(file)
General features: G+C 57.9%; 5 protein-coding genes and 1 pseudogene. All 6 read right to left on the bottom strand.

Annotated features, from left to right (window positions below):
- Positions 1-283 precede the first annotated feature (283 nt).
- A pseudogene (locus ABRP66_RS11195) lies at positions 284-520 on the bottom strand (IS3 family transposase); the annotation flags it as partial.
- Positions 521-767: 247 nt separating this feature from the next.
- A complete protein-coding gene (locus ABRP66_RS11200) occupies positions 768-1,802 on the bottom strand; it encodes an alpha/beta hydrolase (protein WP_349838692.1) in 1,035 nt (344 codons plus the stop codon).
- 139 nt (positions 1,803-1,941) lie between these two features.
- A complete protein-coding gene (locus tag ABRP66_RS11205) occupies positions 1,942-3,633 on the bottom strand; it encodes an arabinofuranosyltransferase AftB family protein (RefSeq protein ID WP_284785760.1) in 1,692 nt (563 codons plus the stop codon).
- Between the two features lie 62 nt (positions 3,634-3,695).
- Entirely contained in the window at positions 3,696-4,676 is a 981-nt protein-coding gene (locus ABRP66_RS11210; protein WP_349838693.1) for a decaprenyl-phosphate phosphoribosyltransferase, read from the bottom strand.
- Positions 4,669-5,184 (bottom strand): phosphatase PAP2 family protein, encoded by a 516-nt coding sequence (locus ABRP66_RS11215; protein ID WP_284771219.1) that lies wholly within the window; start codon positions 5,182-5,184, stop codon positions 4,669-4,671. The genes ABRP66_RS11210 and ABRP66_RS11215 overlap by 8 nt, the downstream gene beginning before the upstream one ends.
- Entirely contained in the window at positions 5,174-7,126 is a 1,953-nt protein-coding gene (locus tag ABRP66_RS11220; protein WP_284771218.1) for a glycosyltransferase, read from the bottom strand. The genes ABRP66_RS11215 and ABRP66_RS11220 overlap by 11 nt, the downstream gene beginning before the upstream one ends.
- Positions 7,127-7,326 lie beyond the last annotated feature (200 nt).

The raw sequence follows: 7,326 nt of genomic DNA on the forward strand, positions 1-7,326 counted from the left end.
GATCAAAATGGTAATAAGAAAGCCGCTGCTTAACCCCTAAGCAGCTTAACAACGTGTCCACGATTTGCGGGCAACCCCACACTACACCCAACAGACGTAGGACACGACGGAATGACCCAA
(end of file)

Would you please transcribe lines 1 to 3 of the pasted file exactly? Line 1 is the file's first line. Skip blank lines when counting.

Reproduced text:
General features: G+C 57.9%; 5 protein-coding genes and 1 pseudogene. All 6 read right to left on the bottom strand.

Annotated features, from left to right (window positions below):
- Positions 1-283 precede the first annotated feature (283 nt).